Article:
A recent review of the research on different types of diets in the Lancet (by Ludwig and others) finds low-carb diets outperform low-fat diets. But as a related commentary points out, the difference in weight loss among groups of dieters is tiny: "Participants prescribed low-carbohydrate diets lost only about 1 kg of additional weight after 1 year compared with those advised to consume low-fat diets."

Diet books have a formula, and doctors use it all the time

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When you read a lot of diet books, said Louise Foxcroft, author of Calories and Corsets: A History of Dieting Over 2,000 Years, a clear pattern emerges: "You need to be a doctor. You need to be patronizing. You want a four-phase plan."

The typical book promises to reveal a secret about fat-busting that no one has been telling you. It then guarantees that with an easy-to-follow and painless plan, the fat will finally melt right off.

Often, we hear a story of the author's personal struggle and transformation. "Out of that darkness comes light, the Eureka Moment, when the author explains how he stumbled on the radical truth that inspired his diet," as Malcolm Gladwell writes.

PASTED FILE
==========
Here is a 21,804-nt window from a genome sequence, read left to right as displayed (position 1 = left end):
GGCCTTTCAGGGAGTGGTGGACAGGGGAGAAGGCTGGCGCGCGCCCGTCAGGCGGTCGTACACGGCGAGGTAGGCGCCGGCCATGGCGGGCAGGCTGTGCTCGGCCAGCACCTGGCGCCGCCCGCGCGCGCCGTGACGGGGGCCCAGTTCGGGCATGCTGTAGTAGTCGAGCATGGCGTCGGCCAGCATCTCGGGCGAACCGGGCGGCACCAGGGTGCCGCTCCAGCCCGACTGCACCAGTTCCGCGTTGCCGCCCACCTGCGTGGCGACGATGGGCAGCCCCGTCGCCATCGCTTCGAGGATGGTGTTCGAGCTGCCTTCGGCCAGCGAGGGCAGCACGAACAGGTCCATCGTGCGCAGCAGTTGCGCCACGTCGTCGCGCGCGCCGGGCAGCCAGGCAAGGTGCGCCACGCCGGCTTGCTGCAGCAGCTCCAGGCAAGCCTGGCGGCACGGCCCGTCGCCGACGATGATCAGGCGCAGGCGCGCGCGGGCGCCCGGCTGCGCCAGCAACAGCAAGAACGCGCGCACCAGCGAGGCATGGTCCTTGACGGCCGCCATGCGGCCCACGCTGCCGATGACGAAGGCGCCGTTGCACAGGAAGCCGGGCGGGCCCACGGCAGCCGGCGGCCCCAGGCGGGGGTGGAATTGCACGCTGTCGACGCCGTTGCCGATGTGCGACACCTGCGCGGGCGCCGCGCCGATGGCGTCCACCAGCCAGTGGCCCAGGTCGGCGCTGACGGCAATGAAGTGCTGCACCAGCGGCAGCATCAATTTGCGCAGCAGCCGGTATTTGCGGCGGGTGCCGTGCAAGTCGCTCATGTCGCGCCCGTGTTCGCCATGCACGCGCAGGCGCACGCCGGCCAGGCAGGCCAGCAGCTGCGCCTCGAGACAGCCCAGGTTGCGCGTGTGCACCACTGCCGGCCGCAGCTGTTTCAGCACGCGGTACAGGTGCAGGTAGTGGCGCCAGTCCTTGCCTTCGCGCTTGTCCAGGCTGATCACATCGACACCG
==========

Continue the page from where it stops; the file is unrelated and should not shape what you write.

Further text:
Celebrity endorsements are prominent, as are anecdotes from average people who have allegedly had success following this great new program.

In evidence-based medicine, though, anecdotes are considered the lowest form of evidence, since they may be cherry-picked or otherwise unrepresentative of a broader experience. In the world of diet books, they are presented as definitive proof.

"Wrap that all up in punitive, quasi-religious language," Foxcroft said, "and you'd be rich very quickly."

Indeed, if you can come up with a diet that's appealing enough, these books seem like viable get-rich-quick-schemes. According to Nielsen BookScan, about 5 million diet books are sold in the US alone every year — around half of the entire total health and fitness category in 2015. Gardening books, by contrast, sold about a million units in 2015.

It's just one segment of the dieting industry, which is valued at $60 billion in the US, equal to the pet and cosmetics industries.